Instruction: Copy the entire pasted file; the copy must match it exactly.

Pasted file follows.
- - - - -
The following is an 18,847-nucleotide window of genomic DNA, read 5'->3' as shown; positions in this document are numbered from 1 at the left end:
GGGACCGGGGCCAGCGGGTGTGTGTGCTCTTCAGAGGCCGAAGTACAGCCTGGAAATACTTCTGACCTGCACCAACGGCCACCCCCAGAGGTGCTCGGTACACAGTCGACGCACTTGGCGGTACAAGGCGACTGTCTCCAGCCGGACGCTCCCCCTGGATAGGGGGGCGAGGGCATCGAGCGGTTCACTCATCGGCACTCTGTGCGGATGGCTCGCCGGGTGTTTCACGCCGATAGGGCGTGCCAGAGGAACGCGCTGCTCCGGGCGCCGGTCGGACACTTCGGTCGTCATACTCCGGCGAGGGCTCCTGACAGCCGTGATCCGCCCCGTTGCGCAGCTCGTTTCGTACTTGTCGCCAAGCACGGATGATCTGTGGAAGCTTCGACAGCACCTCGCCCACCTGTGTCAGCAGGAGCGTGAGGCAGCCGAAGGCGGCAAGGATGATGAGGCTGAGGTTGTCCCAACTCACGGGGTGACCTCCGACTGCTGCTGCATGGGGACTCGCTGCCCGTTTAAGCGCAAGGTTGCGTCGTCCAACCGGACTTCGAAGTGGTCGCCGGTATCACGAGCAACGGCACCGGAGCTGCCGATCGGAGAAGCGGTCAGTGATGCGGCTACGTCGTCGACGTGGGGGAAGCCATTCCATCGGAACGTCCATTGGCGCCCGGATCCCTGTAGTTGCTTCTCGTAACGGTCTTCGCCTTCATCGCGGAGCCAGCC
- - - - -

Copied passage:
The following is an 18,847-nucleotide window of genomic DNA, read 5'->3' as shown; positions in this document are numbered from 1 at the left end:
GGGACCGGGGCCAGCGGGTGTGTGTGCTCTTCAGAGGCCGAAGTACAGCCTGGAAATACTTCTGACCTGCACCAACGGCCACCCCCAGAGGTGCTCGGTACACAGTCGACGCACTTGGCGGTACAAGGCGACTGTCTCCAGCCGGACGCTCCCCCTGGATAGGGGGGCGAGGGCATCGAGCGGTTCACTCATCGGCACTCTGTGCGGATGGCTCGCCGGGTGTTTCACGCCGATAGGGCGTGCCAGAGGAACGCGCTGCTCCGGGCGCCGGTCGGACACTTCGGTCGTCATACTCCGGCGAGGGCTCCTGACAGCCGTGATCCGCCCCGTTGCGCAGCTCGTTTCGTACTTGTCGCCAAGCACGGATGATCTGTGGAAGCTTCGACAGCACCTCGCCCACCTGTGTCAGCAGGAGCGTGAGGCAGCCGAAGGCGGCAAGGATGATGAGGCTGAGGTTGTCCCAACTCACGGGGTGACCTCCGACTGCTGCTGCATGGGGACTCGCTGCCCGTTTAAGCGCAAGGTTGCGTCGTCCAACCGGACTTCGAAGTGGTCGCCGGTATCACGAGCAACGGCACCGGAGCTGCCGATCGGAGAAGCGGTCAGTGATGCGGCTACGTCGTCGACGTGGGGGAAGCCATTCCATCGGAACGTCCATTGGCGCCCGGATCCCTGTAGTTGCTTCTCGTAACGGTCTTCGCCTTCATCGCGGAGCCAGCC